Frequently Asked Questions | Respondents


You will be sent a Notice of Investigation via email with information regarding your incident by the Title IX Office.

Someone accused of sexual misconduct is considered “Not Responsible” for violating University policy, unless and until the evidence proves a violation has occurred. The burden is on Auburn University to gather evidence and investigate the allegations. In some instances, however, in which the alleged conduct is so egregious, the Title IX Coordinator may determine that a student should be interimly removed or an employee placed on paid administrative leave while the investigation takes place.

You will be provided the name of the Complainant, the date of the incident, what the allegations are, the specific charges, and information regarding the incident. You will also be able to review and comment on all evidence that is collected before any hearing occurs.

 

Student Counseling and Psychological Services is a free resource on campus for students. Their office is located in the Auburn University Medical Clinic. You can contact them directly by phone number is 334-844-5123 or visit their website at http://wp.auburn.edu/scs/. In addition, another confidential resource is the University Ombudsperson, Kevin Coonrod, who can answer questions regarding University policies and procedures and help you explore options. He can be reached during regular business hours at (334) 844-7170 or via email at ombuds@auburn.edu.

The university does not contact the parents of students involved in sexual misconduct incidents. However, the university will be able to share the details of your case with your permission and if you complete a FERPA release for your parent or guardian. We encourage students to tell their parents or guardians about these types of incidents.

 

Retaliation is strictly prohibited, and we take allegations of retaliation against anyone seriously. Please document and share any instances of retaliation with the Title IX investigators so the appropriate measures can take place.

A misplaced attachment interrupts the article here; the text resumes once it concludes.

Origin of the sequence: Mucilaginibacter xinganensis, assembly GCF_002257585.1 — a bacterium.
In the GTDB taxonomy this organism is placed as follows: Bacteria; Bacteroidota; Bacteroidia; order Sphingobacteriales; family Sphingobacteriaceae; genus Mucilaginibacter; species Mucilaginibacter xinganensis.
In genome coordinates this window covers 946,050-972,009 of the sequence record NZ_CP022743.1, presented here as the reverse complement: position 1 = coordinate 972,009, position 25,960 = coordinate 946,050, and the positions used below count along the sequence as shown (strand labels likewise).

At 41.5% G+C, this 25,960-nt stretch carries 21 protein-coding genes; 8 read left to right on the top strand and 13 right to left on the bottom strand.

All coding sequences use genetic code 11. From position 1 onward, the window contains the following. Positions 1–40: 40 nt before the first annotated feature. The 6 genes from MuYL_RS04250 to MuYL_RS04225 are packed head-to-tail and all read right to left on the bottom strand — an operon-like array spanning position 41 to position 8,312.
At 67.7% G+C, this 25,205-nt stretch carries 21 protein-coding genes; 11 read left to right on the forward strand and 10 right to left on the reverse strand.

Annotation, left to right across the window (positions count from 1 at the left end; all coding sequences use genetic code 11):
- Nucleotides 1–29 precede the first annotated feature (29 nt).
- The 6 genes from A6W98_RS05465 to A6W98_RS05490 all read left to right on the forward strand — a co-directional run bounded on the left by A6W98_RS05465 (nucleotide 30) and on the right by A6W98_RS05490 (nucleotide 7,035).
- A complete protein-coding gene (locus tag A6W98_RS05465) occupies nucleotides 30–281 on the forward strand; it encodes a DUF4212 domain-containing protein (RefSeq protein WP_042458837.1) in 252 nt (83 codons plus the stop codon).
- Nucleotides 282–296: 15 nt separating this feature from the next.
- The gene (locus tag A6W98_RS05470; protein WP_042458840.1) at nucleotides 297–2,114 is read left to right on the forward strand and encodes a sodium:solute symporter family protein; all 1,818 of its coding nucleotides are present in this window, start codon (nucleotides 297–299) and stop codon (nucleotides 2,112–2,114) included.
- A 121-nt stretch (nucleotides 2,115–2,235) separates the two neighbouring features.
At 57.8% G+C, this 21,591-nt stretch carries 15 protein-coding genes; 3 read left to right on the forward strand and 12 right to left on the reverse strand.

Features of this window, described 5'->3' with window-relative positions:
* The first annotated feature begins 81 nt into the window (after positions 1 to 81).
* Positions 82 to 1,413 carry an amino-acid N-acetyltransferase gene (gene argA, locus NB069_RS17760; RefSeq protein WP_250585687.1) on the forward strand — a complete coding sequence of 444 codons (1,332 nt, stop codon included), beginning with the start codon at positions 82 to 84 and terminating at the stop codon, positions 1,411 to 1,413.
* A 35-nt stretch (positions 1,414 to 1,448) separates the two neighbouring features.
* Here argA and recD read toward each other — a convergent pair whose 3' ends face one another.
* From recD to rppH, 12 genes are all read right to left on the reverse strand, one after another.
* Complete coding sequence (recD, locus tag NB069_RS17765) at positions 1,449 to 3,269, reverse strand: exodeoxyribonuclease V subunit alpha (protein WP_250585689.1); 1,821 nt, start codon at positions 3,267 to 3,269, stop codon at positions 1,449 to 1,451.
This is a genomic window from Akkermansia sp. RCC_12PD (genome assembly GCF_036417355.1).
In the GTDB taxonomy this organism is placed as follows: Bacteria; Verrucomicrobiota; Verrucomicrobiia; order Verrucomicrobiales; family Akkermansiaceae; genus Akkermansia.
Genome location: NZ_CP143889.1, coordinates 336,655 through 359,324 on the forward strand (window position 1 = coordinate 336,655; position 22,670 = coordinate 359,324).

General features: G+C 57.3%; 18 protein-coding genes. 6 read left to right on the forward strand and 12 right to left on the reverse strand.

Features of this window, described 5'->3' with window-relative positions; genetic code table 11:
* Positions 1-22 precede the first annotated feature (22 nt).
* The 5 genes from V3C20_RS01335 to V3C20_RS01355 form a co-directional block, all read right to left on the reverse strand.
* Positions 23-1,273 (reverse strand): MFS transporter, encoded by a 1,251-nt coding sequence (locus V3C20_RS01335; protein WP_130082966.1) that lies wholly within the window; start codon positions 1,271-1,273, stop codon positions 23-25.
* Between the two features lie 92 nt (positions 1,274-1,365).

There will likely be two Title IX investigators gathering information about the incident. The Complainant, Respondent, and necessary witnesses will also participate in the investigation.

 

You are allowed to have someone accompany you to any meeting with the investigating officers and to the hearing. We refer to those individuals as advisors. If you plan on bringing your own advisor, you should let the Title IX investigators know. You should also bring any evidence that will be beneficial for the investigators to see. This includes text messages, pictures, videos, social media messages, and any other information that you deem important. Bring a list of witnesses if you have any.

 

If you withdraw or resign from the University, the investigation may be suspended, but not always. There may be a hold placed on any future registration and your transcript. Employees who resign during an investigation may be ineligible for rehire.

 

A Title IX investigation takes time. Many schedules have to be weaved together. It is the responsibility of the Title IX investigators to ensure a prompt, thorough, and fair process. However, the investigators try to move through the process at a reasonable pace.

 

Yes. If you disagree with the determination made by the decision-maker, you will have seven (7) days to appeal the decision.. An appeal panel of three people will review the decision and the appeal.

 

You should be careful about immediately contacting the Complainant. If there is a No Contact Directive in place and you contact the Complainant, you may be in violation of that directive. Even if there is not a No Contact Directive in place, your contact may be viewed as Retaliation against the Complainant for filing the complaint. The best course of action is to contact the Title IX office with questions.

 

 

Last Updated: August 23, 2021